This year I am in Argentina for our impending, incredibly important, presidential election. Thankfully, our Board of Elections came through on my absentee ballot. I successfully received my request for an absentee ballot and the absentee ballot itself, sent by snail mail through the notoriously suspicious Argentine postal service to this small Argentine town. I am especially thankful for being able to vote on time. Though I might miss some amazing post-election parties back home (or attempts to drink away our sorrows), I am lucky to have internet access to follow the news almost as well as anyone in the U.S. I also have a television, though the presidential debates were only broadcast here (in my area) through CNN Español. This is far better than nothing, as my internet is too slow and unreliable to stream video, but I would have preferred to hear the candidates themselves speaking, instead of hearing the candidates’ microphones turned down while the translator speaks over them. As a Spanish-speaker, I felt that the translations were quite good, but as a native English-speaker, I would still rather hear the candidates own words in their native tongue. But overall, I have felt quite connected to the news in the U.S., and even some of my friends and colleagues here follow our news, since our foreign policy can be so wide-reaching.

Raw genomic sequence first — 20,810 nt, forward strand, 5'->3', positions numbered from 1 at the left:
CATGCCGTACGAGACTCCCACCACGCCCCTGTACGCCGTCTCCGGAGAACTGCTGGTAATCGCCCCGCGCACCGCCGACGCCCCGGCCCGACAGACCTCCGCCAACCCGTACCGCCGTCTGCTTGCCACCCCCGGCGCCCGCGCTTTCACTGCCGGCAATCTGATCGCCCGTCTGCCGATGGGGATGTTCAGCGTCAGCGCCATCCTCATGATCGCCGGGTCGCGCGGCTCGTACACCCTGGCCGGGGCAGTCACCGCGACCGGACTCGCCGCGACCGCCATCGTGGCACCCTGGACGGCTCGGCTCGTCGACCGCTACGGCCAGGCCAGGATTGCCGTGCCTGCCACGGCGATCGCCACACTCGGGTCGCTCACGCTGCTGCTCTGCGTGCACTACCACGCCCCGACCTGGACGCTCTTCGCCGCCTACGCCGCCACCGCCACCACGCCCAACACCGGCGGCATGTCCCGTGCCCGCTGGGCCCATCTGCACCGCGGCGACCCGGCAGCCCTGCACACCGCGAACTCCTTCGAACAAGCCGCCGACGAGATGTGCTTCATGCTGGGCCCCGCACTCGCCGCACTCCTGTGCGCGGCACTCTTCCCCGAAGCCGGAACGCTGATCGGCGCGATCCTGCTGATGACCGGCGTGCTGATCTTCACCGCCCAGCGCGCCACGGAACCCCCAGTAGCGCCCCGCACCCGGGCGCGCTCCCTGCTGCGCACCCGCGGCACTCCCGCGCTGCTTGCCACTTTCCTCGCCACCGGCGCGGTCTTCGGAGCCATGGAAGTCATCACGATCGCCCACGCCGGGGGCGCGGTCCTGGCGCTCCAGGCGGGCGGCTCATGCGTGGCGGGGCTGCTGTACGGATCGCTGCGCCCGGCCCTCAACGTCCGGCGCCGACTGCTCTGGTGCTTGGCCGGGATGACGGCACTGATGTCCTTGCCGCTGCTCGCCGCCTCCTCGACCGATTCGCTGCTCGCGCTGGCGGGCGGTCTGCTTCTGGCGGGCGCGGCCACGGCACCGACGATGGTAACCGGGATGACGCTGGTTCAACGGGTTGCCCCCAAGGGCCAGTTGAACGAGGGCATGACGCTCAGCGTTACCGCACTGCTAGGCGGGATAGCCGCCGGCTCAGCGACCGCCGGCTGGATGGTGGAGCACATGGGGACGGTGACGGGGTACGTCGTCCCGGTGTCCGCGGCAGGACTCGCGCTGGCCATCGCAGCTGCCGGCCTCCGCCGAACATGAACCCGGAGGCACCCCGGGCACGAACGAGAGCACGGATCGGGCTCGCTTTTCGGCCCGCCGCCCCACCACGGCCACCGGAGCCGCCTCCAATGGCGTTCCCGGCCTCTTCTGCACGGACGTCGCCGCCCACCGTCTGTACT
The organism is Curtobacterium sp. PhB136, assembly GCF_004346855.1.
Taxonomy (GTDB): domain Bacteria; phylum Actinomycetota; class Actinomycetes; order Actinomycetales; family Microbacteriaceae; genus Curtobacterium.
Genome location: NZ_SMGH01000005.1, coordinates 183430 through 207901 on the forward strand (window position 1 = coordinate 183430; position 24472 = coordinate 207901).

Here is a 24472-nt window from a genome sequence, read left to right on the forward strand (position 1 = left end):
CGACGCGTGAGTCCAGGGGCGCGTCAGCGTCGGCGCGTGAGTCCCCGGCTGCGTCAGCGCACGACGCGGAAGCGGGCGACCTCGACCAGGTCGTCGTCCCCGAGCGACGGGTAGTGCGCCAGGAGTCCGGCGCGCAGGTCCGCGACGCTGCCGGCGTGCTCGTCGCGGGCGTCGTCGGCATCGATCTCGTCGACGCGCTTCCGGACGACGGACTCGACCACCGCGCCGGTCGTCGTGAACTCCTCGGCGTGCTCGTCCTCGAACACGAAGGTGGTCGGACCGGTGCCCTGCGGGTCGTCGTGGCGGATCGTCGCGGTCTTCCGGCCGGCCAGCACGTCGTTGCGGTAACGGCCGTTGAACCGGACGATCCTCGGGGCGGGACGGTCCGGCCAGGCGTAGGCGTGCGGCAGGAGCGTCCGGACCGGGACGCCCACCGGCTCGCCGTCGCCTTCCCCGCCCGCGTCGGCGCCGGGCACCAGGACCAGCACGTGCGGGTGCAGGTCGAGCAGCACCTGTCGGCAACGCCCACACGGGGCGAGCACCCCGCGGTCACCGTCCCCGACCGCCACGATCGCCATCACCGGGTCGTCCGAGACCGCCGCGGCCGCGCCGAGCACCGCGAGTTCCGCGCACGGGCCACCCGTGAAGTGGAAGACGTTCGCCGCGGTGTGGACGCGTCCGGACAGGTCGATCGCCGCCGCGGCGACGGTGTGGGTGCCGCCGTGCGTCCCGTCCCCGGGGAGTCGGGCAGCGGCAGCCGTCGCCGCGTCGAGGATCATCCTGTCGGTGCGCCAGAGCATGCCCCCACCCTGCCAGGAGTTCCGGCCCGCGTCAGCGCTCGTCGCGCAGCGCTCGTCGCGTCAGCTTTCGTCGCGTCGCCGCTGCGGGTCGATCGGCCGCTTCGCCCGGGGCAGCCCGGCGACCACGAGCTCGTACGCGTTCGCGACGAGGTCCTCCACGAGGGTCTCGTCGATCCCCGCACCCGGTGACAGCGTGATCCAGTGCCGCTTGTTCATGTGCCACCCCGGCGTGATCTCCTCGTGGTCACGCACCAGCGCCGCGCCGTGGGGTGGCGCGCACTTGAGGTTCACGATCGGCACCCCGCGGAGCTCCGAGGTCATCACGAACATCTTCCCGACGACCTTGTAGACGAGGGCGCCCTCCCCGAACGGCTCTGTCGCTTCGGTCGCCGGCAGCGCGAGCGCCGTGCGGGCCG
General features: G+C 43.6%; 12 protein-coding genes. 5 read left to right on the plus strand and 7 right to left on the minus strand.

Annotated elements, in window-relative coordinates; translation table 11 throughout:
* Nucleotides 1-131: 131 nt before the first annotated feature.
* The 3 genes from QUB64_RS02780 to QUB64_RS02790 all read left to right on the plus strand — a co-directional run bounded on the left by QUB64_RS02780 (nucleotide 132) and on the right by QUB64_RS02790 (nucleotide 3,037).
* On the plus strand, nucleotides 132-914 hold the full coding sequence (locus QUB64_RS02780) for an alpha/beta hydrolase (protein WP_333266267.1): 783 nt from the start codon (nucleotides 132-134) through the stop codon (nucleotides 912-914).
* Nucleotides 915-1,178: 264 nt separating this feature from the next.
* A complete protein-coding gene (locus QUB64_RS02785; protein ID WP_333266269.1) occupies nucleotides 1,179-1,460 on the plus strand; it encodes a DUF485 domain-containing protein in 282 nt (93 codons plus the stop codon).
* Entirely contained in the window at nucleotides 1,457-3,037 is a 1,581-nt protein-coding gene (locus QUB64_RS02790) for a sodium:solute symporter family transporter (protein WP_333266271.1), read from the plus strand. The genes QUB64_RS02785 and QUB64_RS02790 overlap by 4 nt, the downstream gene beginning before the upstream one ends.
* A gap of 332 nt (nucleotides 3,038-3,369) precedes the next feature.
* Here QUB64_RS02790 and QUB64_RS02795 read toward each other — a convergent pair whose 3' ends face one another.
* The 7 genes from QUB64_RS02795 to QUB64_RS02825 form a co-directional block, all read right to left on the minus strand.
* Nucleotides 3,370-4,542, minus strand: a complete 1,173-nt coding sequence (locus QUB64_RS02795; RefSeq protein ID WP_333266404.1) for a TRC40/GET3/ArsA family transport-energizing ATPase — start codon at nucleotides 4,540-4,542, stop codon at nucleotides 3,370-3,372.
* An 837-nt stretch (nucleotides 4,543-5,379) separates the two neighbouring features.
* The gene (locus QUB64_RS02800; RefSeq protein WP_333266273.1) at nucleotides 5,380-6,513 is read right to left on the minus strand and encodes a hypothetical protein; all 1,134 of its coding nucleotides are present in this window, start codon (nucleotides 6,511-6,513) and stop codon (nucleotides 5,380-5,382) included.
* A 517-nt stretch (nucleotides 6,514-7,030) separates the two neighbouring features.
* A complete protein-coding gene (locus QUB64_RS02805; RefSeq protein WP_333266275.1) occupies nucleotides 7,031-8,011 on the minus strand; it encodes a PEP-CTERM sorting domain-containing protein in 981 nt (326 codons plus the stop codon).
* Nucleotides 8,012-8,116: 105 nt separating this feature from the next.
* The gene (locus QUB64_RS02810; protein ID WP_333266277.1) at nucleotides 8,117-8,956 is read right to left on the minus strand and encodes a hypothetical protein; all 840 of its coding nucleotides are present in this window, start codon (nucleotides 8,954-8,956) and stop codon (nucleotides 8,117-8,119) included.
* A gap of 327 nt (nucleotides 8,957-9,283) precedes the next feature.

Being here in Argentina during this presidential campaign has given me a more global perspective on our country, on how our actions affect so many people worldwide, and how more people are watching us than we may realize. This perspective is valuable, and I hope that all Americans living abroad can appreciate that feeling.